Non-scale victories: setting health goals beyond weight loss this fall Part 2

Non scale victories: setting health goals beyond weight loss this fall Part 1
August 18, 2019
Should you try Intermittent Fasting?
November 26, 2019

Trigger warning – the following post has weight talk as it explores weight gain in midlife. If you or someone you know is struggling with their eating or relationship with food, please contact a regulated health professional or visit

In part 1 of this post, I challenged readers to explore how they can become a healthier version of them selves without fixating on the scale. To set goals that are independent of body weight. In part 2, I share 10 non-scale health goals to consider setting this fall.

If September is the new January, many of us will be re-examining our goals for the fall. Here are 10 non-scale health goals to consider (beyond weight loss) this fall.

10 Non-scale health goals to consider (beyond weight loss) this fall:


  1. Learn some new, simple recipes for stress-less meals and then make them this week, and again next week. Learning how to make a simple recipe gives us more options when thinking about “what’s for dinner” and improves our problem solving when we have nothing planned for dinner.

As shared on my Facebook and Instagram accounts, I have experimented with new recipes including a Curried Seafood Stew, a Smoked Salmon Bento Box, a plant-based Glory Bowl, a Cheeseburger Pasta Pie. Exploring different recipes builds confidence and problem-solving skills to make meals less stressful and aligned with your health goals.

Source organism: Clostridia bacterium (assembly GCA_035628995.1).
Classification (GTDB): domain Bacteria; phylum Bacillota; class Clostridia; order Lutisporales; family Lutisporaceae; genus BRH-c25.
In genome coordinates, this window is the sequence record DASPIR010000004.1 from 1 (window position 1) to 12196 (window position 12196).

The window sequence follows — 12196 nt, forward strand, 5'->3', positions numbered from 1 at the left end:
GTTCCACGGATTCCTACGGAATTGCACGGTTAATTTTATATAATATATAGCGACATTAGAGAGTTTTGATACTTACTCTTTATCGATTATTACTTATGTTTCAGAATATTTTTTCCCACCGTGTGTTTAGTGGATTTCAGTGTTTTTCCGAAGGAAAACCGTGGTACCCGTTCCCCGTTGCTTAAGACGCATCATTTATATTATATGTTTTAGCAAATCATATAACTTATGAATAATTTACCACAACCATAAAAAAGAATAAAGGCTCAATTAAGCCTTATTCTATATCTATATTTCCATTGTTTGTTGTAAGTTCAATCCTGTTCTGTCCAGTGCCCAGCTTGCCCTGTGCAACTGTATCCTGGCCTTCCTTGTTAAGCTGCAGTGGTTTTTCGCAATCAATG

2. Become more organized in your food planning so you can eat “in” more and skip the dishes less often.

If your default response to tiredness at the end of the day is to eat out or “skip the dishes”, consider how changing your solution to this common end-of-day problem could align you with your health goals. Instead of eating out, consider changing the time of day of when you prepare your meals would help you to eat in more. Crock pots, Instant pots, pre-prepped freezer meals, planned leftovers, meal-prepping,  etc. I know a couple who prepares their dinner for the next day after dinner the current day. There are many options for arriving at the same meal-on-the-table destination.

3. Learn how to expand your stress management tools and self-soothing skills beyond only defaulting to comfort eating. We all eat in response to non-hunger cues, including boredom, stress or sadness because it is comforting, pleasurable and makes us feel better. Learning to expand our stress management tools and self-soothing skills both in the moment, and outside of the moment can empower us to more consistently make choices that are aligned with our goals.

4. Learn to be more flexible with your nutrition.

Are you like a car driving into the ditch of dieting, only to swing to another ditch of “I don’t care what I eat”? If so, consider how you could become more like a car driving on a highway, where you gently keep yourself in your lane. We all have discretionary calories we like to “spend” – whether that is chocolate, salty snacks, wine or [insert your joy food here]. Learning how to purposefully include these foods as part of your eating plan takes away their “power” and helps to put the emotional attachment to these foods as “just food”.

5. Create a sleep routine to help you unwind and get better quality sleep.

People who have poor sleep quality are usually acting on borrowed time and often find it more difficult to make goal-aligned choices. Research has found that people who are under-slept actually consume more food energy in a day than those who have had more sleep.